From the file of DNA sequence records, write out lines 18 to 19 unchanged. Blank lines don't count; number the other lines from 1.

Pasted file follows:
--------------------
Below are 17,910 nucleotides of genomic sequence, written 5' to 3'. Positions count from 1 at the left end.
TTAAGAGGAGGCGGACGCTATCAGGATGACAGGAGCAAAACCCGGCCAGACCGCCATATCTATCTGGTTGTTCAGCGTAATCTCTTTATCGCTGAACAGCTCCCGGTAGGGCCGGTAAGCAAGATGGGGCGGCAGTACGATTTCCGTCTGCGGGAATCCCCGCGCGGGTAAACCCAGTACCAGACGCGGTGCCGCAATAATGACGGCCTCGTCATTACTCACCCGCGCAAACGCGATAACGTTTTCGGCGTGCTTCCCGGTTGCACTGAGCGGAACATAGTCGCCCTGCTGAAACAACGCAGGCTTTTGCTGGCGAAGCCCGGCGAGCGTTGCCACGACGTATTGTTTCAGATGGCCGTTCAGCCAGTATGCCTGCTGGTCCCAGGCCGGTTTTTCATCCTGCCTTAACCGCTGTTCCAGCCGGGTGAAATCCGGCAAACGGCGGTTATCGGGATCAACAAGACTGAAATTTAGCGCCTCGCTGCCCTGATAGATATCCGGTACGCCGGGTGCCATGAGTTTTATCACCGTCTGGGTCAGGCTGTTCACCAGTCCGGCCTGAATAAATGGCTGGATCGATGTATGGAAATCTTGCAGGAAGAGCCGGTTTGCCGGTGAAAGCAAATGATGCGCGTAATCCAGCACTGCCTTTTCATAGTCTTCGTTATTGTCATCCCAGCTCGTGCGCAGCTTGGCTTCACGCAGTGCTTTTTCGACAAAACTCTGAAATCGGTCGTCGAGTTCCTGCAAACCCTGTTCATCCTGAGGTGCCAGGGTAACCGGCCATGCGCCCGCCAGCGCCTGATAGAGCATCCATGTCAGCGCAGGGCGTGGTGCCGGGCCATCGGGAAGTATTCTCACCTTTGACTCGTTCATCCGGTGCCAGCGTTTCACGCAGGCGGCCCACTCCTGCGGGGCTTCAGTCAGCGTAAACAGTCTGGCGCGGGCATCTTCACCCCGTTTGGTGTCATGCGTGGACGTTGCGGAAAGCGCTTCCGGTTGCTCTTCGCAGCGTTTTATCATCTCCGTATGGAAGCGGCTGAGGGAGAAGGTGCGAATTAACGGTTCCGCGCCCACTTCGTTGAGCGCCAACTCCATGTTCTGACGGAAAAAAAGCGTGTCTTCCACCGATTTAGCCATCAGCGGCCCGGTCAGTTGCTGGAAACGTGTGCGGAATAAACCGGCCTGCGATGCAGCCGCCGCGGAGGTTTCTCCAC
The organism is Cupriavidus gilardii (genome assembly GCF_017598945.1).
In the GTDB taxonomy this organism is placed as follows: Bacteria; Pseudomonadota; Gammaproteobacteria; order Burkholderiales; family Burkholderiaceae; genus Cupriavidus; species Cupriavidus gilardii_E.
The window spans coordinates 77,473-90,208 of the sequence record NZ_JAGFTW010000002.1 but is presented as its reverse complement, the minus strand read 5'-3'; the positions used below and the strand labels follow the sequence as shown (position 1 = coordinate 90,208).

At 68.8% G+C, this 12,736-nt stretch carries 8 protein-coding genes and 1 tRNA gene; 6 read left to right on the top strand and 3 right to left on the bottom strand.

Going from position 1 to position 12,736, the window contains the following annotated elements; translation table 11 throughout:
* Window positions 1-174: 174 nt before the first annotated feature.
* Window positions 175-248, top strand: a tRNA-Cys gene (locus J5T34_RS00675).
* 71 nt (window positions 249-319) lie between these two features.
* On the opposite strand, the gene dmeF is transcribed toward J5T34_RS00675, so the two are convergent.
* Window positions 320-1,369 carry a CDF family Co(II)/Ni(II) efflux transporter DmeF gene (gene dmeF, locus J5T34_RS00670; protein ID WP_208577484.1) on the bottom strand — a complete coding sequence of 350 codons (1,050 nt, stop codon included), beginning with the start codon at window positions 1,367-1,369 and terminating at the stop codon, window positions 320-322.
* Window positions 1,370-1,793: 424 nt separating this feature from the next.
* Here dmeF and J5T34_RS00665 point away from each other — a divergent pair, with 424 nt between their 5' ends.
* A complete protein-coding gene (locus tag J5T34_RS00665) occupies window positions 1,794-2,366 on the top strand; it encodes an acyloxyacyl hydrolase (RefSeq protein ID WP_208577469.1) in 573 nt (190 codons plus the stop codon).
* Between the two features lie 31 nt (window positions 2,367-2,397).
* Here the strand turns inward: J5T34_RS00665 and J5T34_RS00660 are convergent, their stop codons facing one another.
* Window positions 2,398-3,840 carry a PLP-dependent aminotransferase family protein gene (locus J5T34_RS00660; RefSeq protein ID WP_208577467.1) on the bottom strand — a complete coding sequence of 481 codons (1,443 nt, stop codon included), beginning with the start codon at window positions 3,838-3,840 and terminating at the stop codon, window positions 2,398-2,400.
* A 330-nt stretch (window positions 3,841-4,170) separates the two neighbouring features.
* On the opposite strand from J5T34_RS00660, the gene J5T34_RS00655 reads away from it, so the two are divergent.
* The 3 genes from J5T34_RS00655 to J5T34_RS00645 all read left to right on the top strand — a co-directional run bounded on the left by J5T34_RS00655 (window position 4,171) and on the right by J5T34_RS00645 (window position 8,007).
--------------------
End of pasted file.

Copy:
* Window positions 2,398-3,840 carry a PLP-dependent aminotransferase family protein gene (locus J5T34_RS00660; RefSeq protein ID WP_208577467.1) on the bottom strand — a complete coding sequence of 481 codons (1,443 nt, stop codon included), beginning with the start codon at window positions 3,838-3,840 and terminating at the stop codon, window positions 2,398-2,400.
* A 330-nt stretch (window positions 3,841-4,170) separates the two neighbouring features.